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Table ES2Summary of findings on potential risk factors and interventions for cognitive decline

Direction of associationFactorsLevel of evidence
Increased risk
  • APOE e4 genotype
  • Low plasma selenium
  • Depressive disorder
  • Diabetes mellitus
  • Metabolic syndrome
  • Current tobacco use
Low
Decreased risk
  • Cognitive training*
High
  • Vegetable intake
  • Mediterranean diet
  • Omega-3 fatty acids*
  • Physical activity*
  • Non-cognitive, non-physical leisure activities
Low
No association High
  • Dehydroepiandosterone*
  • Cholinesterase inhibitors*
  • Multivitamin supplement*
  • Vitamins B6, B12 and folic acid supplements*
Moderate
  • Alcohol intake
  • Non-steroidal anti-inflammatory drugs*
  • Anti-hypertensive medication*
  • Homocysteine
  • Anxiety disorders
  • Hypertension
  • Obesity
  • Early childhood factors
  • Higher levels of education
  • Social network, social supports
Low
Inadequate evidence to assess association
  • Trace metals
  • Fat intake
  • High caloric intake
  • Gingko biloba*
  • Sleep apnea
  • Resiliency
  • Occupational level
  • Traumatic brain injury
  • Toxic environmental exposures
  • Agent Orange, Gulf War Syndrome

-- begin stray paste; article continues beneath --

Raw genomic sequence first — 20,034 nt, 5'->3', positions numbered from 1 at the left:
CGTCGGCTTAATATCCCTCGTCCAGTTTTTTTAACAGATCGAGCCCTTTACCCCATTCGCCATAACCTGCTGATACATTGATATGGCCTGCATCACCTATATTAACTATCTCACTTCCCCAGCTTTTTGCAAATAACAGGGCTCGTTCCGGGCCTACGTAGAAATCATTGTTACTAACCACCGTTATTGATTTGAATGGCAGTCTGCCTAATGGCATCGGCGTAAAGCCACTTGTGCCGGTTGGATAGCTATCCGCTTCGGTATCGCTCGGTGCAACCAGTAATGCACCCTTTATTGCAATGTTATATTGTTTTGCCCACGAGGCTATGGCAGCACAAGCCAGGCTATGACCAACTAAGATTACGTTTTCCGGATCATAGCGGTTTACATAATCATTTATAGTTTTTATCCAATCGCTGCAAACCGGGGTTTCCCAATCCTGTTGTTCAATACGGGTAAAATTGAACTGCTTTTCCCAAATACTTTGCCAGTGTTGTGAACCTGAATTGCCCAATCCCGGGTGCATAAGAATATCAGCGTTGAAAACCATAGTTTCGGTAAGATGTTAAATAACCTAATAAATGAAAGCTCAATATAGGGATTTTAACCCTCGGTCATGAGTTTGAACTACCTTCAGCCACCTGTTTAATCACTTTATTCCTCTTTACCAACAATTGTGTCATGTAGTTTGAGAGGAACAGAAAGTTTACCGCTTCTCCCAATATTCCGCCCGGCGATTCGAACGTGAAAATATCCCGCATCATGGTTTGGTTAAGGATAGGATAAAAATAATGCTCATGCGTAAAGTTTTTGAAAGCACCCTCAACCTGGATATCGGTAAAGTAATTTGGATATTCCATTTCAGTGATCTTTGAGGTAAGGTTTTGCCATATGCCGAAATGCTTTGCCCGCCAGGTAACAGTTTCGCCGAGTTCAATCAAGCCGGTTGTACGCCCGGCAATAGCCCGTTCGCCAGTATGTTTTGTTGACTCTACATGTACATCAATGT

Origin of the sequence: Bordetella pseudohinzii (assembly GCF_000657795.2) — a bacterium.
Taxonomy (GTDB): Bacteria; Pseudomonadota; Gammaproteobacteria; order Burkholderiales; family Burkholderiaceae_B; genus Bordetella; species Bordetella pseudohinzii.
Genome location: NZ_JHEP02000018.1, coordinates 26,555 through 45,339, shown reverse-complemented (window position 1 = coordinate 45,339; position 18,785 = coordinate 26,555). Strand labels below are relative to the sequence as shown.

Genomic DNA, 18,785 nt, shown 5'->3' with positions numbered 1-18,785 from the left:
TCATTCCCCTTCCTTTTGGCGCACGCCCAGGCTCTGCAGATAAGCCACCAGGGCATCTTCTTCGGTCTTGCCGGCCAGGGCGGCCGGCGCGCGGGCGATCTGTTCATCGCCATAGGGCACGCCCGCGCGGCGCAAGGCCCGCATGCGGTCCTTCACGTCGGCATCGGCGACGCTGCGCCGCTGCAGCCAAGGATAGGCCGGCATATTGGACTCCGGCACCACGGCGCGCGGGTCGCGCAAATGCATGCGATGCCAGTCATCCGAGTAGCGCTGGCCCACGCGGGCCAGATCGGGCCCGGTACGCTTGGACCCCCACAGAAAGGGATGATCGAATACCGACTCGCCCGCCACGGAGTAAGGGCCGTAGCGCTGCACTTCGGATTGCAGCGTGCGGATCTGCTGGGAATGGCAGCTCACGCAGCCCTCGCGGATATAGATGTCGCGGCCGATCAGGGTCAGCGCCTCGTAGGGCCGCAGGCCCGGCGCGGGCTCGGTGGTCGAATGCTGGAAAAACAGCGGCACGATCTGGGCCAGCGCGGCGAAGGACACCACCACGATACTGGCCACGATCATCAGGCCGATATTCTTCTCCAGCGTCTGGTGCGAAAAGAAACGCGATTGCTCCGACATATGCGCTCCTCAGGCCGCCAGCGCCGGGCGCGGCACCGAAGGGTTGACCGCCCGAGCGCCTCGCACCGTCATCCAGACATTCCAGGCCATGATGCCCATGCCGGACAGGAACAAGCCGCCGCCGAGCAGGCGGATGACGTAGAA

• Genetic factors other than APOE
(Not applicable)
*

Data from observational studies and RCTs.

Not associated with decreased risk but may be associated with increased risk.

Abbreviations: APOE = apolipoprotein E gene; APOE e4 = epsilon 4 allele of the apolipoprotein E gene; HMG-CoA = 3-hydroxy-3-methylglutaryl-coenzyme A; RCTs = randomized controlled trials

GRADE criteria (see Methods section)

Data from observational studies and RCTs.

Not associated with decreased risk but may be associated with increased risk.

GRADE criteria (see Methods section)

From: Executive Summary

Cover of Preventing Alzheimer's Disease and Cognitive Decline
Preventing Alzheimer's Disease and Cognitive Decline.
Evidence Reports/Technology Assessments, No. 193.
Williams JW, Plassman BL, Burke J, et al.

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